World oil prices by OPEC and the subsequent increases in gasoline prices and electricity bills have taken center stage. Between March 1999 and June 2000, the average monthly world price of a barrel of oil increased from $14.72 to $30.27. This increase is not demand-driven since world consumption, measured in millions of daily barrels, only increased 1.7% on an annual basis during the past five years. What are the factors leading to this steep increase in prices? How will this oil turmoil impact PR? Are gasoline prices really high locally compared to other countries? Find out if we are less vulnerable now than before to oil price shocks?

Puerto Rico Economic Pulse ©

July 2000: Cyberspace goes Wireless

Will Puerto Ricans go online anywhere at anytime?

Tired of owning 5 remote controls: one for TV, another for VCR, another for DVD…The consumer electronics revolution has just begun and people are beginning to own complicated gadgets, serving many functions in one small unit.  The new generation of mobile phones comes equipped with internet access.  Why are mobile phone companies pursuing Internet access?  Learn about Puerto Rico`s booming Internet business. What factors led the Internet to penetrate Puerto Rico faster than the rest of the world and how will this impact the evolution of Puerto Rican cyberspace?  Finally, find out how wireless Internet access will expand Puerto Rico`s cybernetic population even more.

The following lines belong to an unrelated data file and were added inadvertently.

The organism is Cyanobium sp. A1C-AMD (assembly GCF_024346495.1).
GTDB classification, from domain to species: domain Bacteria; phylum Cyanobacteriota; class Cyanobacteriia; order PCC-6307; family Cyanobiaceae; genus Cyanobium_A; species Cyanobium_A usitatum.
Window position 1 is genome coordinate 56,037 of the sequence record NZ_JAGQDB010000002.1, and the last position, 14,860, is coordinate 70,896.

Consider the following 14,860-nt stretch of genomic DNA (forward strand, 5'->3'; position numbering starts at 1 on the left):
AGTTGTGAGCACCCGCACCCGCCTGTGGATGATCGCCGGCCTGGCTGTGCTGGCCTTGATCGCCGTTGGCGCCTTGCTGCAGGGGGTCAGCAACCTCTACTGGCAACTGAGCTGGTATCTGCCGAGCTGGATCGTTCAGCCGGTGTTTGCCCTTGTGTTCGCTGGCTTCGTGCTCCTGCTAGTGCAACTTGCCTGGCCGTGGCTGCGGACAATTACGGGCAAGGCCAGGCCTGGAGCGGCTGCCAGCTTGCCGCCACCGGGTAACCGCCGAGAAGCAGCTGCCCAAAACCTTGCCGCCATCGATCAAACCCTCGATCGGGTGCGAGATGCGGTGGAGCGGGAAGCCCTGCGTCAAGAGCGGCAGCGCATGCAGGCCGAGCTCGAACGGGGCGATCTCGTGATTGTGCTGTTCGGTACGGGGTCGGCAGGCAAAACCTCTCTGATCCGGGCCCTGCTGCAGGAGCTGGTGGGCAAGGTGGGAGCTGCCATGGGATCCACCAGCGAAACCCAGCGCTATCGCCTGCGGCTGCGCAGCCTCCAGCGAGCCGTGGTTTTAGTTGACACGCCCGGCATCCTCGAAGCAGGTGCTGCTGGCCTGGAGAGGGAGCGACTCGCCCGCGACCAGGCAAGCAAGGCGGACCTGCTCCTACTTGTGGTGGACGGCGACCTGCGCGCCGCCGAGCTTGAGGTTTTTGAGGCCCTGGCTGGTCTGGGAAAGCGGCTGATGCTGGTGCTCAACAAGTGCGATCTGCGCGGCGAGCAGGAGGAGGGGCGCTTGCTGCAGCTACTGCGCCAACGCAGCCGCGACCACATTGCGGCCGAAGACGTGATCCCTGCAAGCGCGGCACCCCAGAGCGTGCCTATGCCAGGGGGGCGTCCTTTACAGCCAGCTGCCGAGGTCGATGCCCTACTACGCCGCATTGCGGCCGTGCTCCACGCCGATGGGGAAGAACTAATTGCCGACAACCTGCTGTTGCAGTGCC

Puerto Rico Economic Pulse ©

June 2000: All Aboard!

Will Puerto Rico embrace the train with a passion?

Over a hundred years ago, Puerto Rico operated many trains. Fifty years ago, their demise signaled a new era of transportation chaos in San Juan. Find out how a vicious cycle of road construction, car usage and suburban sprawl has led Puerto Rico to depend entirely on the automobile for transportation. As a result, over twenty years ago, local planners began dreaming of an urban train designed to serve the needs of the San Juan Metropolitan Area (SJMA). Result: Tren Urbano (TU). How much will TU cost? How much will it impact your wallet? Who will pay for TU’s operational deficit? Learn the challenges TU faces in achieving its goal of reducing traffic congestion. What complimentary policies are needed?

Puerto Rico Economic Pulse ©

May 2000: We can make your product for you

Latest trends in the pharmaceutical industry in Puerto Rico